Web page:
It has been demonstrated that vitamins and minerals are crucial for the development of an animal's reproductive (De Bruin et al., 2002).and reduces the function of oxidative stress in the onset and development of numerous diseases since it contributes significantly to degenerative pathologies (Surai, 2003).

To increase the levels of vitamins and minerals in animal feeds, vitamin and mineral supplements are employed. Because vitamins and minerals are employed in animal production,

it is important to determine the extent to which these dietary supplements can be used profitably and successfully to increase reproduction in micro-livestock.


The study is intended to assess the usage of selenium and vitamin E as potential to improve the performance of the does and kits in response to the need for optimal nutrition of rabbits.

The study's particular goals are as follows:

to ascertain how dietary selenium and vitamin E supplementation affect a doe's ability to reproduce
to ascertain the impact of selenium and vitamin E dietary supplements on the post-partum development of rabbit kits.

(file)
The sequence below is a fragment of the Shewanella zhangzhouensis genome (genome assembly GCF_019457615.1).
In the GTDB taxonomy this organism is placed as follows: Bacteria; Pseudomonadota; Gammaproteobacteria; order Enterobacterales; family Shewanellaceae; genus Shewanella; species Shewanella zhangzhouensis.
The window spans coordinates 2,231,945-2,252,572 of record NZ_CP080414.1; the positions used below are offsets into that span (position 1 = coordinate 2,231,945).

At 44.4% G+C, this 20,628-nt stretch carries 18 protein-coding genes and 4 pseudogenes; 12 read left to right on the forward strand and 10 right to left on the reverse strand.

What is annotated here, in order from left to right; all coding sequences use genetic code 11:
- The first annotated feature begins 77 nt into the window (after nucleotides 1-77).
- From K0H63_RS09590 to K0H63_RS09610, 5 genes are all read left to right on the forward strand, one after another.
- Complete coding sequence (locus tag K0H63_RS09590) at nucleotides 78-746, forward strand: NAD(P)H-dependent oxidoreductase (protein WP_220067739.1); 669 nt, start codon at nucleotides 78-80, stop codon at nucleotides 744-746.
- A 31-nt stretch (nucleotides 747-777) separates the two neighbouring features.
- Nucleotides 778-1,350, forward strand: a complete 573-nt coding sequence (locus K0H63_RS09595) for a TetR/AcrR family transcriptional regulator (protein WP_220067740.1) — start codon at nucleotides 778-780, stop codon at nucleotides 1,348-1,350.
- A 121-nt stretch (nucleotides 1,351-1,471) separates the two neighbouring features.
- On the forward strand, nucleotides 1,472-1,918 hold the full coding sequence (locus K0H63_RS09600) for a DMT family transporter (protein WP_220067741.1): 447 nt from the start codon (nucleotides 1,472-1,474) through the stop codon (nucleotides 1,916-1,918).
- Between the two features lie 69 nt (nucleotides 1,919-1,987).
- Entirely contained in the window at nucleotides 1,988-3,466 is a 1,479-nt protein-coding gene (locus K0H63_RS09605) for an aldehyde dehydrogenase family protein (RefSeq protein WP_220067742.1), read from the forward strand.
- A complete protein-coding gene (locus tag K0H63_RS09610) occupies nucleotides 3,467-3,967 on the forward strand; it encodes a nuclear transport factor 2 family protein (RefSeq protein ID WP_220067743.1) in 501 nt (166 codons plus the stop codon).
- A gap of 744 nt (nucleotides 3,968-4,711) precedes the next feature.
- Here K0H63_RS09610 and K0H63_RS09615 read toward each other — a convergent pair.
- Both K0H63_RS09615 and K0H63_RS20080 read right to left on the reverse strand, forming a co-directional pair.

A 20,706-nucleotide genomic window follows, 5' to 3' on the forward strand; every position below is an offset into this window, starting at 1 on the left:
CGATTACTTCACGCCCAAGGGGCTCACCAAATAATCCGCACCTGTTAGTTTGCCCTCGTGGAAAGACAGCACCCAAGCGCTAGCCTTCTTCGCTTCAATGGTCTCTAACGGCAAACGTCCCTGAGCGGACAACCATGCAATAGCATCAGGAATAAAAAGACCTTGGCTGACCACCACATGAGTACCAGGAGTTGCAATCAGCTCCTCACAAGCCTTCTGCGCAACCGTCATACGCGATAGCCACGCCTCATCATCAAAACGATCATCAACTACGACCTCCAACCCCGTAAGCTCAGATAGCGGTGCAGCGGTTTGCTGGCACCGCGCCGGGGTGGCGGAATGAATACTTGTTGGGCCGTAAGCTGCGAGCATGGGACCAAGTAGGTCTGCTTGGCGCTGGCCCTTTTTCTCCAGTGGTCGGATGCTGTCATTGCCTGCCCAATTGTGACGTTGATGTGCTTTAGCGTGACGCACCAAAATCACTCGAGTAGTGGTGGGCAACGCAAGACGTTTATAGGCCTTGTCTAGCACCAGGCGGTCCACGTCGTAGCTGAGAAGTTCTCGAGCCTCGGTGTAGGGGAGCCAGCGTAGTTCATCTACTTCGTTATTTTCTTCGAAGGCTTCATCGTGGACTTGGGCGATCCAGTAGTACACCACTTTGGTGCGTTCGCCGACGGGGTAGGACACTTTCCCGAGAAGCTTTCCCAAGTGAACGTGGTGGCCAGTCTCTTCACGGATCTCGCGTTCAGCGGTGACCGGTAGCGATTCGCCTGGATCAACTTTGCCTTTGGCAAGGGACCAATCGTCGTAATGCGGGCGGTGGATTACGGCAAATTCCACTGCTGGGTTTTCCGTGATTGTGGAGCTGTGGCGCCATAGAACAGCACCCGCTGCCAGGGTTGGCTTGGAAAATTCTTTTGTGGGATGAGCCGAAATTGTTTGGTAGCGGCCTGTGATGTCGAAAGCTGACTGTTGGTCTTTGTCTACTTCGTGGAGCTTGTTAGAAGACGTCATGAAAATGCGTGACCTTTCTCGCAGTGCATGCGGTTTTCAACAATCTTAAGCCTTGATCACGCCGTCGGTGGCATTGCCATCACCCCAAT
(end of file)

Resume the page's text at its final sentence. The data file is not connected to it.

to ascertain the impact of dietary selenium and vitamin E supplementation on rabbit does' oxidative and gonadotropin status.

One of the key elements that ensures high output in a rabbit farm is efficient reproduction. To achieve this, producers must consider management techniques that will enhance the physiology, behaviour, and overall health of the animal.

Minerals and vitamins are crucial for an animal's development and reproductive health. These roles must be highlighted, and recommendations must be made for the nutritional and medicinal requirements of these chemicals in animal production, particularly in reproduction and the development of kits, since these serve as the foundation for this experimental study.